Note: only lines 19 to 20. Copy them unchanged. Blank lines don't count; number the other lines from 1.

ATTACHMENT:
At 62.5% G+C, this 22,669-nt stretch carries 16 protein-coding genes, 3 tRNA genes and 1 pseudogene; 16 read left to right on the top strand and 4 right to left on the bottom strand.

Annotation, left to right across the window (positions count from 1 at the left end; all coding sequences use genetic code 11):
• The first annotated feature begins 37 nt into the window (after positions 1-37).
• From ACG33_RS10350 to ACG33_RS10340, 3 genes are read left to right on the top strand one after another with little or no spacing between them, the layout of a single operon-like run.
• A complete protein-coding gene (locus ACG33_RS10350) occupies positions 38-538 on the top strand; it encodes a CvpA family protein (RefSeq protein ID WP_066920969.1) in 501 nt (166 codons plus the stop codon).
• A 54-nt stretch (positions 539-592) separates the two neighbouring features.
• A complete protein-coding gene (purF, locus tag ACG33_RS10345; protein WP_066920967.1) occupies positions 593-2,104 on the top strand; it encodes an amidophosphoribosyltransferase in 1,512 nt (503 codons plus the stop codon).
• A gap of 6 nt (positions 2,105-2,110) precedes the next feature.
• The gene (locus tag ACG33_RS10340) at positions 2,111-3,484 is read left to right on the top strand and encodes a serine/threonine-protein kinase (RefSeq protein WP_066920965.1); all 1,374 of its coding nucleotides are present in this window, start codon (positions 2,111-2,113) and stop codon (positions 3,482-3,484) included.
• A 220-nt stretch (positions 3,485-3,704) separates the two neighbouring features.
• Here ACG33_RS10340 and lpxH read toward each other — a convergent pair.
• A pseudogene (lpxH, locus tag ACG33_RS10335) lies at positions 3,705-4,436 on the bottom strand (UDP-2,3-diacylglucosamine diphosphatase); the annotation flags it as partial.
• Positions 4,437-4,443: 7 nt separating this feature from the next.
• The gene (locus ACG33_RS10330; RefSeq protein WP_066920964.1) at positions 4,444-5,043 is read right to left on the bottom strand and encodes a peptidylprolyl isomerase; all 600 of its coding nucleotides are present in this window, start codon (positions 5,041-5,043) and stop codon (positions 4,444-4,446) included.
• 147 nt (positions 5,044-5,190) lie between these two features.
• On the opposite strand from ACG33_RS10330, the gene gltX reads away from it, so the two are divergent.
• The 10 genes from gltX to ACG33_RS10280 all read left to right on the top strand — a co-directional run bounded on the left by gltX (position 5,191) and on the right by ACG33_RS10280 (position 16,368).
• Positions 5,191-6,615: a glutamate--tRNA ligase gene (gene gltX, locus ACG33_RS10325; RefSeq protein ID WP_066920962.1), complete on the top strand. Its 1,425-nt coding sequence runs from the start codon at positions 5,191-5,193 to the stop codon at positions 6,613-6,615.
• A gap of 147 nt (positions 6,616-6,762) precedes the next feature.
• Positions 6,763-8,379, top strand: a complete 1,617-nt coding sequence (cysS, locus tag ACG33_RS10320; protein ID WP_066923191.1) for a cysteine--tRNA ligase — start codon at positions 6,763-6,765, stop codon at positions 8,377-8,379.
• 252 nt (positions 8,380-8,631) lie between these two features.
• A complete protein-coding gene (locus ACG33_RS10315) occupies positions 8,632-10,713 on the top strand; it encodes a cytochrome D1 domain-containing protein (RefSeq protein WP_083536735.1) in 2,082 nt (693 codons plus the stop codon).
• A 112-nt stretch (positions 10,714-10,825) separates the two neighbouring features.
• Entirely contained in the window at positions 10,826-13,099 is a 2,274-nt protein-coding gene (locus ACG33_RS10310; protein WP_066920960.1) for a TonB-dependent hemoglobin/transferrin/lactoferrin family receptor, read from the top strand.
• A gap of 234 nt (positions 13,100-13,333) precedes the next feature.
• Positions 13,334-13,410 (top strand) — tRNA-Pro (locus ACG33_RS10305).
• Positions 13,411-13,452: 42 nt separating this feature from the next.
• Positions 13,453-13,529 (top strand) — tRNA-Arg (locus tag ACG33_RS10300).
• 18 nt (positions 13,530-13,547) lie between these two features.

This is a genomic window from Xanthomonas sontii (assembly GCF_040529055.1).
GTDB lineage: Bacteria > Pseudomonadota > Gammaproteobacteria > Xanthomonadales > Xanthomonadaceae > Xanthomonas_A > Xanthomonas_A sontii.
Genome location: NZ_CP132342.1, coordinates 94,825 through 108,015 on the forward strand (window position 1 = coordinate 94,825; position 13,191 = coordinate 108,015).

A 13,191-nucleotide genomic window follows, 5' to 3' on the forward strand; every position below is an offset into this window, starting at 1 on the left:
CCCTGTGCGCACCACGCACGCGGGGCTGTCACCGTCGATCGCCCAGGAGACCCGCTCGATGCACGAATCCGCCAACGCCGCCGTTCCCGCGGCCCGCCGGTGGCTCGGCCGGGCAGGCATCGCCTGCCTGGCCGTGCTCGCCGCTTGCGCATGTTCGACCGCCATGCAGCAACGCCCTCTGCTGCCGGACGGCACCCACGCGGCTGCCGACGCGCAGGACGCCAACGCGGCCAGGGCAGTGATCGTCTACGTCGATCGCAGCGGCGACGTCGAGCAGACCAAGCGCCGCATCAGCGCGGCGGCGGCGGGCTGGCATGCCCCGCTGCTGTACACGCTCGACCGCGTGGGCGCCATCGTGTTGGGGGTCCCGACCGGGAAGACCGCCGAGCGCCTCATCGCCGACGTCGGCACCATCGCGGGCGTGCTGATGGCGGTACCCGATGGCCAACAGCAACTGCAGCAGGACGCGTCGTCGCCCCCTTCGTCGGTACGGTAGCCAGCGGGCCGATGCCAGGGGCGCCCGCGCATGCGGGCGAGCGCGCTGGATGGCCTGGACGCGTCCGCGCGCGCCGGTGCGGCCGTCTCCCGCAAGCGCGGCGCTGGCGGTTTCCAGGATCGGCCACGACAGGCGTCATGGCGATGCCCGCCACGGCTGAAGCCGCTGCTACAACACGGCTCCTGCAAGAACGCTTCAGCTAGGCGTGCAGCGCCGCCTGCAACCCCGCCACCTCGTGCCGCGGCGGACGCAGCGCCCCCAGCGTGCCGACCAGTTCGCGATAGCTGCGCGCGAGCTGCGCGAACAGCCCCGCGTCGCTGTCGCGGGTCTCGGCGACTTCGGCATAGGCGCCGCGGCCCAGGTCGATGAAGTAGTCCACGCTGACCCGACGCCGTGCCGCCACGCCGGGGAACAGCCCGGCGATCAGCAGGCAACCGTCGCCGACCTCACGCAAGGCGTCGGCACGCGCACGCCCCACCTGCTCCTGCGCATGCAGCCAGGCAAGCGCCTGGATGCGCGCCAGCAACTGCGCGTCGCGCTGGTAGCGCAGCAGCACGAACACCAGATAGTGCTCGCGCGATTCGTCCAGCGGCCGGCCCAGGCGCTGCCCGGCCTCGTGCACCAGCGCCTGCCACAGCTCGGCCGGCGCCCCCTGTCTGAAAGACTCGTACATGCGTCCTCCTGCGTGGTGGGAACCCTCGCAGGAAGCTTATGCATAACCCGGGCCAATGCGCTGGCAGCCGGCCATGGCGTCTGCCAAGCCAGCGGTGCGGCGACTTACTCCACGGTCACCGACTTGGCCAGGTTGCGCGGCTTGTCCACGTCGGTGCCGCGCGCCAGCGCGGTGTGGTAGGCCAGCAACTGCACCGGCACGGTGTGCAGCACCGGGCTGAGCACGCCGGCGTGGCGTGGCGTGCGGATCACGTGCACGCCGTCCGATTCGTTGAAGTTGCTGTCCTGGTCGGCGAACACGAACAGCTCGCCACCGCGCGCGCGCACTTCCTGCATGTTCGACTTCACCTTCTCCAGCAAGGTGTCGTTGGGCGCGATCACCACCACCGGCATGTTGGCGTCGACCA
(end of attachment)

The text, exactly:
• A gap of 147 nt (positions 6,616-6,762) precedes the next feature.
• Positions 6,763-8,379, top strand: a complete 1,617-nt coding sequence (cysS, locus tag ACG33_RS10320; protein ID WP_066923191.1) for a cysteine--tRNA ligase — start codon at positions 6,763-6,765, stop codon at positions 8,377-8,379.